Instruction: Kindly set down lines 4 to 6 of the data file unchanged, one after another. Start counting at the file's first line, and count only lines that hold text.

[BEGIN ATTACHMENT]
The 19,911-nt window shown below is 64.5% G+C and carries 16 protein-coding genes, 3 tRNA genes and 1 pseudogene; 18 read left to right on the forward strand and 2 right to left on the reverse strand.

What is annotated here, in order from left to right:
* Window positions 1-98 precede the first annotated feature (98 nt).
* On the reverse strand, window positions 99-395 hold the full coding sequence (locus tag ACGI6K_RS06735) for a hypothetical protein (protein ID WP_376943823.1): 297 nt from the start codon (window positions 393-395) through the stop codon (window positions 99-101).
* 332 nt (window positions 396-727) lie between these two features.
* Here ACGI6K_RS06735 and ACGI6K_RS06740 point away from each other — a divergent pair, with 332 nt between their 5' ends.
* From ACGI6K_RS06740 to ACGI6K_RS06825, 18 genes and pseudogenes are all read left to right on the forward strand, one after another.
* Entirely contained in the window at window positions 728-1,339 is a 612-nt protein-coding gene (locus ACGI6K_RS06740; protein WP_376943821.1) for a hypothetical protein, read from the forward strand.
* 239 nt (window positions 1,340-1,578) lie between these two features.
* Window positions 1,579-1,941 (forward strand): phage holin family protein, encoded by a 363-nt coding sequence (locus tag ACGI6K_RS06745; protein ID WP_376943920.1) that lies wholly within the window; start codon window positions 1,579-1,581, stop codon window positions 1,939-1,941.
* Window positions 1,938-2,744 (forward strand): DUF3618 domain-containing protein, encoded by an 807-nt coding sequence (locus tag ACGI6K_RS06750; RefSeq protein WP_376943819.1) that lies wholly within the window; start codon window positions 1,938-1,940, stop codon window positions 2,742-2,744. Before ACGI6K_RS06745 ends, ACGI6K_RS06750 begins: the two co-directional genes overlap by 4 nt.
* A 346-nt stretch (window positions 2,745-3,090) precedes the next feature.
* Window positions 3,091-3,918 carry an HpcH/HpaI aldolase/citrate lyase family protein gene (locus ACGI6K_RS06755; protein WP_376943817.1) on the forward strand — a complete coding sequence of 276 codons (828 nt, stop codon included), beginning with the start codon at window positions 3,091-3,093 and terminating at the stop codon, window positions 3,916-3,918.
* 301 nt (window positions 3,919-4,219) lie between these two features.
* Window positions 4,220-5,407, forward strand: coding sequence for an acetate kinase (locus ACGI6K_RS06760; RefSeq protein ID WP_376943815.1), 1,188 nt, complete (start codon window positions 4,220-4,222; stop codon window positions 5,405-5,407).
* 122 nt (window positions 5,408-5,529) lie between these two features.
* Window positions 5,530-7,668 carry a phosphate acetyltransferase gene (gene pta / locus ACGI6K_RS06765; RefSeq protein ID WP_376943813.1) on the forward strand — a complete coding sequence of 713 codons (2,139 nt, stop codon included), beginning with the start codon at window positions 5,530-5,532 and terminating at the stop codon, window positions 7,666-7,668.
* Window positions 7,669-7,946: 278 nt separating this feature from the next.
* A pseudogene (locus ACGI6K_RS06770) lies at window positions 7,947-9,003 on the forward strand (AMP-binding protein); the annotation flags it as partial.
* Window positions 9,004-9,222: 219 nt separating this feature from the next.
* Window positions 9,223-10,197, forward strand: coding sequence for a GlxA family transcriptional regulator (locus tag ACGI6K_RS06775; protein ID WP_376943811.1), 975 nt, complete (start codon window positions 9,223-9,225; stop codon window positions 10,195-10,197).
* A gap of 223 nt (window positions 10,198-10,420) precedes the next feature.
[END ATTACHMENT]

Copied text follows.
* On the reverse strand, window positions 99-395 hold the full coding sequence (locus tag ACGI6K_RS06735) for a hypothetical protein (protein ID WP_376943823.1): 297 nt from the start codon (window positions 393-395) through the stop codon (window positions 99-101).
* 332 nt (window positions 396-727) lie between these two features.
* Here ACGI6K_RS06735 and ACGI6K_RS06740 point away from each other — a divergent pair, with 332 nt between their 5' ends.